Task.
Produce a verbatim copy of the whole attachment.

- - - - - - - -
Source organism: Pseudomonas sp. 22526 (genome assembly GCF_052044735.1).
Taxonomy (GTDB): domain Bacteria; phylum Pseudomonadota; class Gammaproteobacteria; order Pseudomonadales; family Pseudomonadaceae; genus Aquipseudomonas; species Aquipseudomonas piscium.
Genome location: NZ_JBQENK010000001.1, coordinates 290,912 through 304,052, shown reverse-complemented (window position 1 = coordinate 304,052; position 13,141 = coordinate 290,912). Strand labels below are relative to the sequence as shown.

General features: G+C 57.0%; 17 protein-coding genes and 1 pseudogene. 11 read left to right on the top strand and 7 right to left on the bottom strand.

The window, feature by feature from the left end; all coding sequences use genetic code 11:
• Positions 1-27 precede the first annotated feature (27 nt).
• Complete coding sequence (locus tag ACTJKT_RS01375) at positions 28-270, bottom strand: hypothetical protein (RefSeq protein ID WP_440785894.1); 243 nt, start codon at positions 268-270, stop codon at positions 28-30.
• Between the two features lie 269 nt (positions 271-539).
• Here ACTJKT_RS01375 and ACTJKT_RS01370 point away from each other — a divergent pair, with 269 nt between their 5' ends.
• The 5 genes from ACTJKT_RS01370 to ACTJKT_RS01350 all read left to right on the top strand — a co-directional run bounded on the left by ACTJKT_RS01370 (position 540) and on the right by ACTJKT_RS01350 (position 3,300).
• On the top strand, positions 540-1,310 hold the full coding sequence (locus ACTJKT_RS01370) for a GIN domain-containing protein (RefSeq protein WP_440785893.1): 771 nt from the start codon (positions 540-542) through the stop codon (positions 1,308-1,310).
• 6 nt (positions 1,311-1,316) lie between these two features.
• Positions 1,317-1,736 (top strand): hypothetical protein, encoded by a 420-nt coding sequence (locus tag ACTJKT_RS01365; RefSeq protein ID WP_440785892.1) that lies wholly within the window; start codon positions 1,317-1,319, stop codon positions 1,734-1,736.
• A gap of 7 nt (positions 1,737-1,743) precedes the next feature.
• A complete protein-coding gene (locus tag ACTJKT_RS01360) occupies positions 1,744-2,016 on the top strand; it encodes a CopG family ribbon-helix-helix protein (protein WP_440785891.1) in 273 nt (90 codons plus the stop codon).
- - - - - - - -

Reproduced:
Source organism: Pseudomonas sp. 22526 (genome assembly GCF_052044735.1).
Taxonomy (GTDB): domain Bacteria; phylum Pseudomonadota; class Gammaproteobacteria; order Pseudomonadales; family Pseudomonadaceae; genus Aquipseudomonas; species Aquipseudomonas piscium.
Genome location: NZ_JBQENK010000001.1, coordinates 290,912 through 304,052, shown reverse-complemented (window position 1 = coordinate 304,052; position 13,141 = coordinate 290,912). Strand labels below are relative to the sequence as shown.

General features: G+C 57.0%; 17 protein-coding genes and 1 pseudogene. 11 read left to right on the top strand and 7 right to left on the bottom strand.

The window, feature by feature from the left end; all coding sequences use genetic code 11:
• Positions 1-27 precede the first annotated feature (27 nt).
• Complete coding sequence (locus tag ACTJKT_RS01375) at positions 28-270, bottom strand: hypothetical protein (RefSeq protein ID WP_440785894.1); 243 nt, start codon at positions 268-270, stop codon at positions 28-30.
• Between the two features lie 269 nt (positions 271-539).
• Here ACTJKT_RS01375 and ACTJKT_RS01370 point away from each other — a divergent pair, with 269 nt between their 5' ends.
• The 5 genes from ACTJKT_RS01370 to ACTJKT_RS01350 all read left to right on the top strand — a co-directional run bounded on the left by ACTJKT_RS01370 (position 540) and on the right by ACTJKT_RS01350 (position 3,300).
• On the top strand, positions 540-1,310 hold the full coding sequence (locus ACTJKT_RS01370) for a GIN domain-containing protein (RefSeq protein WP_440785893.1): 771 nt from the start codon (positions 540-542) through the stop codon (positions 1,308-1,310).
• 6 nt (positions 1,311-1,316) lie between these two features.
• Positions 1,317-1,736 (top strand): hypothetical protein, encoded by a 420-nt coding sequence (locus tag ACTJKT_RS01365; RefSeq protein ID WP_440785892.1) that lies wholly within the window; start codon positions 1,317-1,319, stop codon positions 1,734-1,736.
• A gap of 7 nt (positions 1,737-1,743) precedes the next feature.
• A complete protein-coding gene (locus tag ACTJKT_RS01360) occupies positions 1,744-2,016 on the top strand; it encodes a CopG family ribbon-helix-helix protein (protein WP_440785891.1) in 273 nt (90 codons plus the stop codon).